FAQ: Recursion: Conceptual - Base Case and Recursive Step

This community-built FAQ covers the “Base Case and Recursive Step” exercise from the lesson “Recursion: Conceptual”.

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Learn Recursion: Python

FAQs on the exercise Base Case and Recursive Step

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This lesson mentions that stack overflow can occur when there is no base case in a recursive function or when the recursive step does not lead to the base case. I can imagine how stack overflow would occur in the latter case but not in the first one. Could anyone please provide me an example of how stack overflow would occur if there was no base case? The reason I ask is because even if there is no base case, wouldn’t the recursive step bring us closer to the base case and then raise an exception because the input can longer be made “smaller”(instead of a stack overflow exception?). For example, we could have a recursive function that deals with lists and has a recursive step which makes the list smaller and smaller but it has no base case. In this case, instead of raising a stack overflow exception, wouldn’t we get an out of index error. I’d appreciate any help clearing this up for me!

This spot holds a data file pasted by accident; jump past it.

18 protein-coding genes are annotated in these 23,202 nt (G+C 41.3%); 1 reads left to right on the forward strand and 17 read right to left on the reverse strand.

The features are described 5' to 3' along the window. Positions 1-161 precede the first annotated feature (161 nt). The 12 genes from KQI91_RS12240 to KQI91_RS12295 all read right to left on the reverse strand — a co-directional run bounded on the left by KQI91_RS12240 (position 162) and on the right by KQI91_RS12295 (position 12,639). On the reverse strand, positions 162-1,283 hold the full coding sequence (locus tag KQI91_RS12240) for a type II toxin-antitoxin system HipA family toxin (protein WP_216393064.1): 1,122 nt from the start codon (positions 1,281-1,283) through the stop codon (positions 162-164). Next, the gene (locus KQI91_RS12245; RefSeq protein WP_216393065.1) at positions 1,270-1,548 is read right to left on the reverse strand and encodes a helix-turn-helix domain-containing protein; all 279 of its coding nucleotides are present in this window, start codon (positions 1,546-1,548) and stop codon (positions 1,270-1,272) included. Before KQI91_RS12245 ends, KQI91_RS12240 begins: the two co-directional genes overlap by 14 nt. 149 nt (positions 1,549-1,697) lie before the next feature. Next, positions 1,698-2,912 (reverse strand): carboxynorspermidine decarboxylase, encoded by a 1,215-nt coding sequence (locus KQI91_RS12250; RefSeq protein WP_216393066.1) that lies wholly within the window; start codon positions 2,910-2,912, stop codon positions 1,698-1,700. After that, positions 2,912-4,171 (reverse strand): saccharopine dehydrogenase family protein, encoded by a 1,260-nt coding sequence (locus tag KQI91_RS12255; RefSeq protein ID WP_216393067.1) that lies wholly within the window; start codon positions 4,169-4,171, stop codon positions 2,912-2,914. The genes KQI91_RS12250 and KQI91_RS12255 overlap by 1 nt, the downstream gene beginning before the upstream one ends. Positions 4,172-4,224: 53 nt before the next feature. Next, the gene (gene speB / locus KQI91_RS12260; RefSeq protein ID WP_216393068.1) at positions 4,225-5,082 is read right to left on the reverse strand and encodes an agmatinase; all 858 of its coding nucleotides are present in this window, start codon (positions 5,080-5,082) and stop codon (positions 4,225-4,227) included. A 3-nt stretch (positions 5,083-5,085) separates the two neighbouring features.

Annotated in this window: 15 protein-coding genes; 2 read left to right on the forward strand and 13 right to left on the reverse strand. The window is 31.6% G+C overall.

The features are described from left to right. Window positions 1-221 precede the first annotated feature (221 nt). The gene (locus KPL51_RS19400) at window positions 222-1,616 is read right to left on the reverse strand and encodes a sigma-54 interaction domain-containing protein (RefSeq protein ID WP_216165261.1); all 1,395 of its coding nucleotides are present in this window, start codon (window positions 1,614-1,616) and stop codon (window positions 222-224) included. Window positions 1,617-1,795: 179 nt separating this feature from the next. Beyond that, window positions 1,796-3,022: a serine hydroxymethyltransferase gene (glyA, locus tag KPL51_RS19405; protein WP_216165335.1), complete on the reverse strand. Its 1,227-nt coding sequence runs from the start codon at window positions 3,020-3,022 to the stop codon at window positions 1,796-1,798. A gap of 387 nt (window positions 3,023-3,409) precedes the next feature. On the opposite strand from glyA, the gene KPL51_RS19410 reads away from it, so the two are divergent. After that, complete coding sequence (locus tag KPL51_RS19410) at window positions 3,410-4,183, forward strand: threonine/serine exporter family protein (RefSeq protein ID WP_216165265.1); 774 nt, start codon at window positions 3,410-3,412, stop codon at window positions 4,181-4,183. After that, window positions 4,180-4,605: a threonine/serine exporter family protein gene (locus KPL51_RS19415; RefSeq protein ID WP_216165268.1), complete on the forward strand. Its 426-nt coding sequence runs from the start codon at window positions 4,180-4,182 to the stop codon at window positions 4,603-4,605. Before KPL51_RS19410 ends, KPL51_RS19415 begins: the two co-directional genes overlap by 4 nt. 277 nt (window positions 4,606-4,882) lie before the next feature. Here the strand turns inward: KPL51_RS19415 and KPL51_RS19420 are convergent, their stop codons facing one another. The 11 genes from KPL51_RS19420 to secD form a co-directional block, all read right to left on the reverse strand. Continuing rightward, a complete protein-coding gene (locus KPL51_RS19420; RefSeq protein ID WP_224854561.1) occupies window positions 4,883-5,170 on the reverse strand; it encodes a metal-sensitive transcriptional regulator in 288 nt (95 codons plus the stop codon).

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Actually, in Python, you get RecursionError: maximum recursion depth exceeded

The “maximum recursion depth” is probably implementation dependent, but it seems to be 1000 in my Python 3.6 installation:

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>>> def fib_recur(n):
    # base case
#    if n == 0:
#        return 1
#    if n == 1:
#        return 1
    return fib_recur(n-1) + fib_recur(n-2)

>>> print(fib_recur(3))
Traceback (most recent call last):
  File "<pyshell#2>", line 1, in <module>
    print(fib_recur(3))
  File "<pyshell#1>", line 7, in fib_recur
    return fib_recur(n-1) + fib_recur(n-2)
  File "<pyshell#1>", line 7, in fib_recur
    return fib_recur(n-1) + fib_recur(n-2)
  File "<pyshell#1>", line 7, in fib_recur
    return fib_recur(n-1) + fib_recur(n-2)
  [Previous line repeated 990 more times]
RecursionError: maximum recursion depth exceeded
>>> 

… and, yes, whichever error you reach first wins!

4 Likes

It’s probably me, but whilst I think I understand recursion (kind-a) these two paragraphs have me stumped:

1: What is a Big O runtime
2: O(N) is new to me? Did I miss a page out? I’m guessing it’s ‘big O’ again? Roy Orbison was a great guy but…
3: I can guess, but don’t think I have been told what a ‘linear runtime’ is either?

¿que?

" Analyzing the Big O runtime of a recursive function is very similar to analyzing an iterative function. Substitute iterations of a loop with recursive calls.

For example, if we loop through once for each element printing the value, we have a O(N) or linear runtime. Similarly, if we have a single recursive call for each element in the original function call, we have a O(N) or linear runtime."

1 Like

There’s a course called “asymptotic notation” – it’s in the pro Computer Science course which covers this immediately before recursion. I think the recursion course assumes you’ve covered asymptotic notation. If you’ve not got a pro account, you might be able to view the cheatsheet here - https://www.codecademy.com/learn/paths/computer-science/tracks/cspath-asymptotic-notation/modules/cspath-asymptotic-notation/cheatsheet

1 Like